Fairytales and creative doubt

As I go through blog archives self doubt creeps in.   While I’m enjoying finding forgotten posts about haiku writing techniques I’m beginning to wonder if any of my haiku have any merit whatsoever.   Meanwhile my neighbour chainsaws down a huge gum tree in his garden.    It feels timely that I should find this old post just now.   I intend to follow the advice I give  myself at the end of the post the minute I finish reblogging.   I have deleted my original introduction and jumped right into the information.  

While the story of Demeter and Persephone obviously relates to the seasons of winter and spring the author,Mary Caelstro writes:

‘This cycle plays itself out within the creative individual as well. There are times when the words or music or painting seem to flow from the fingers. The inspiration cannot be harnessed fast enough. Like corn stalks reaching for the sky, the creative juices go from a small seedling to a towering plant in the span of a very short time. And then, as it usually happens, when the creative work is finished, or sometimes in the middle as our doubts and fears assail us, there is a lull. Inspiration fades away and the bleak expanse of our psyches can produce no more. In time, the block leaves and the creative individual can create again. But the barren time can be as long as winter with no end in sight.’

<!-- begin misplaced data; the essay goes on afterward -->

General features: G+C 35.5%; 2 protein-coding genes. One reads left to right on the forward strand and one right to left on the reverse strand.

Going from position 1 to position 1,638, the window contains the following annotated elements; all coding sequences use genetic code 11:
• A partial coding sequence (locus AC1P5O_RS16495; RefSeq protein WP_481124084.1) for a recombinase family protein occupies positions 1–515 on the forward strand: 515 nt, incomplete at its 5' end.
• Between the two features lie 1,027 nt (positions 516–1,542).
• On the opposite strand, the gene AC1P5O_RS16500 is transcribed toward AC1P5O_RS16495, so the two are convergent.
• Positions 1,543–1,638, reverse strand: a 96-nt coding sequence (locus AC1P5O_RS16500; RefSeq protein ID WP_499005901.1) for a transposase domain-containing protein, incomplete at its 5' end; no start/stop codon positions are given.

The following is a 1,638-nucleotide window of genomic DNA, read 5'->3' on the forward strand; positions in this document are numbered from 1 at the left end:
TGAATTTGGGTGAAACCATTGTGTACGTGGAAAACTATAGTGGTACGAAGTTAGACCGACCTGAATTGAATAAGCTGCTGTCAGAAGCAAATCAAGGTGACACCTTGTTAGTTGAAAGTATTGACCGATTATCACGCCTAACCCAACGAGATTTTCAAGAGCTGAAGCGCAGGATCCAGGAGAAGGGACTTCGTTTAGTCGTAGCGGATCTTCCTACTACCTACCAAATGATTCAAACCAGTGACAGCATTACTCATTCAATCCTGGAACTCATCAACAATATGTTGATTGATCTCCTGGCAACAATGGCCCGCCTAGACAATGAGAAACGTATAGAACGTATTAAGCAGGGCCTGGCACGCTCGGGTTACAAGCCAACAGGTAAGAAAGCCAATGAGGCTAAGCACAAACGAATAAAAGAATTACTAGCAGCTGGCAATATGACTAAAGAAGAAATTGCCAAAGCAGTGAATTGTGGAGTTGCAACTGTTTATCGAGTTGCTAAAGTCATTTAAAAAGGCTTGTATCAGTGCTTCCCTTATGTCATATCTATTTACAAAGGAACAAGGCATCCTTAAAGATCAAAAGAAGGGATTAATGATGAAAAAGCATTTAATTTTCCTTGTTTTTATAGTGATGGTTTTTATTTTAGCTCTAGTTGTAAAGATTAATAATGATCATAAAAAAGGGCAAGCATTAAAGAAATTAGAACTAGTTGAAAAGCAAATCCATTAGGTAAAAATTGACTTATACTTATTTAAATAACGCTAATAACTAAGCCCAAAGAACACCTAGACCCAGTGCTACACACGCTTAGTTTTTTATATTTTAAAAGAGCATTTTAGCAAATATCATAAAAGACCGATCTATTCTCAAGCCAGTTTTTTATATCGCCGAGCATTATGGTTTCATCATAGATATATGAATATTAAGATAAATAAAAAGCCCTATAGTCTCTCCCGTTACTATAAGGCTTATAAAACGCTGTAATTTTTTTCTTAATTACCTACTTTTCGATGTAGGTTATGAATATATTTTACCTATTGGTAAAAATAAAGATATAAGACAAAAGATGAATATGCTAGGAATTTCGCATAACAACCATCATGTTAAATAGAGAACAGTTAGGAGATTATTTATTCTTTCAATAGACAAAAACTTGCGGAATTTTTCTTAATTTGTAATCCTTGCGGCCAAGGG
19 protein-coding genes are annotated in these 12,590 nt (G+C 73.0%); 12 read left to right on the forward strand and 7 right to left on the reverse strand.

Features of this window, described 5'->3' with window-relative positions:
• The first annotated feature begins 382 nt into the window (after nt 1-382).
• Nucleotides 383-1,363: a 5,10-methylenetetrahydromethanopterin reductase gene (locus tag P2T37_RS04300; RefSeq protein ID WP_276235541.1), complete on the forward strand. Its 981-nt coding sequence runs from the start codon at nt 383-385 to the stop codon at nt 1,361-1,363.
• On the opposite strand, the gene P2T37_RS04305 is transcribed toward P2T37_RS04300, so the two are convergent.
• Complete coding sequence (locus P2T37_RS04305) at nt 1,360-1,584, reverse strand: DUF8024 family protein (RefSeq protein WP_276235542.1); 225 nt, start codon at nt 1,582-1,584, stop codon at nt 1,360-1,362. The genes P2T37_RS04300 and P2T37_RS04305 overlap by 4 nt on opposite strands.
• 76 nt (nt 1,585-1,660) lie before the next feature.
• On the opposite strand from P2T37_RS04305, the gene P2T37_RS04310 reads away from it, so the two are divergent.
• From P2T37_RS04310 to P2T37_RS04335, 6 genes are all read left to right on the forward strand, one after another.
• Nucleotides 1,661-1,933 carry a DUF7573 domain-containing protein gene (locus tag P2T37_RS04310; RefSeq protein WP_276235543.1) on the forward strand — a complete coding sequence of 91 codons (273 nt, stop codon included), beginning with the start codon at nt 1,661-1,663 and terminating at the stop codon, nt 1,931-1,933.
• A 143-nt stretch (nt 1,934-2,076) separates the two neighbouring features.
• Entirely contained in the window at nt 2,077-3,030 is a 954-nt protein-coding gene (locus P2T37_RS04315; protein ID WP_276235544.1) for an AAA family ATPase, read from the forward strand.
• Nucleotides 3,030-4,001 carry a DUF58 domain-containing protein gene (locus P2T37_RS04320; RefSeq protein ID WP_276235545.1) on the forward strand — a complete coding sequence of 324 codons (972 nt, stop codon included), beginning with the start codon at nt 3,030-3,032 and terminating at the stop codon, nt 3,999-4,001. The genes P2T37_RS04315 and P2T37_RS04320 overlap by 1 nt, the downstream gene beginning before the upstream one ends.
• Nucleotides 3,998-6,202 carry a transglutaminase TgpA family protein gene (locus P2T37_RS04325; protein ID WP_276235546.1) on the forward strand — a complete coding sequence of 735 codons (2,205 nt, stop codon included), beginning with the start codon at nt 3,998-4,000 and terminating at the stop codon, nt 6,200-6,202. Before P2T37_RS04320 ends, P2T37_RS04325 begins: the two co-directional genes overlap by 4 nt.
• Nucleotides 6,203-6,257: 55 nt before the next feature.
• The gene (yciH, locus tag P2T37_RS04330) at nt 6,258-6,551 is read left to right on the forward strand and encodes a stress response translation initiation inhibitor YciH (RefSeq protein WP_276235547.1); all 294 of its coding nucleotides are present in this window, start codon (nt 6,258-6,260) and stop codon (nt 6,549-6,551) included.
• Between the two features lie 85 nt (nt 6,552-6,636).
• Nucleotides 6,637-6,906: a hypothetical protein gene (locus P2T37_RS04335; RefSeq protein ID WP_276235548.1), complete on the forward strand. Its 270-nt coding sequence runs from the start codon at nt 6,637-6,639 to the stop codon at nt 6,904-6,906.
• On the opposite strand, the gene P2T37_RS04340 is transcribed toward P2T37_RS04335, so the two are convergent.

In her works, The Creative Fire and Women Who Run with the Wolves Clarissa Pinkola Estes takes this idea further and relates the myth of Ceres and Persephone to the need to retreat sometimes and  go into our inner darkness for creative regeneration.

The story of The Handless Maiden which you can read here  delves more deeply into the idea of retreating into the darkness to be healed.

Seeking to understand this strange and disturbing tale I came across the blog Myth and Moor by Terri Windling.  In her probing analysis of this fairytale she explores  the idea that it is the forest where the healing transformation takes place.  As Marie-Louise von Franz wrote of The Handless Maiden:  “She is driven into nature… She has to go into deep introversion…. The forest [is] the place of unconventional.’

Clarissa Pinkola Estes elaborates: “To follow the example of the armless maiden is an invitation to sever old identities and crippling habits by journeying again and again into the forest. There we may once more encounter emergent selves waiting for us. inner life, in the deepest sense of the word.”

These, and other commentaries on the tale of The Handless Maiden suggest that while the forest can be seen as a metaphor for the inner world, the story also implies that immersion in the wild and untamed natural world heals and regenerates our creativity.

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On a personal note – I’m off to the forest – the inner, the outer, the metaphoric.

 

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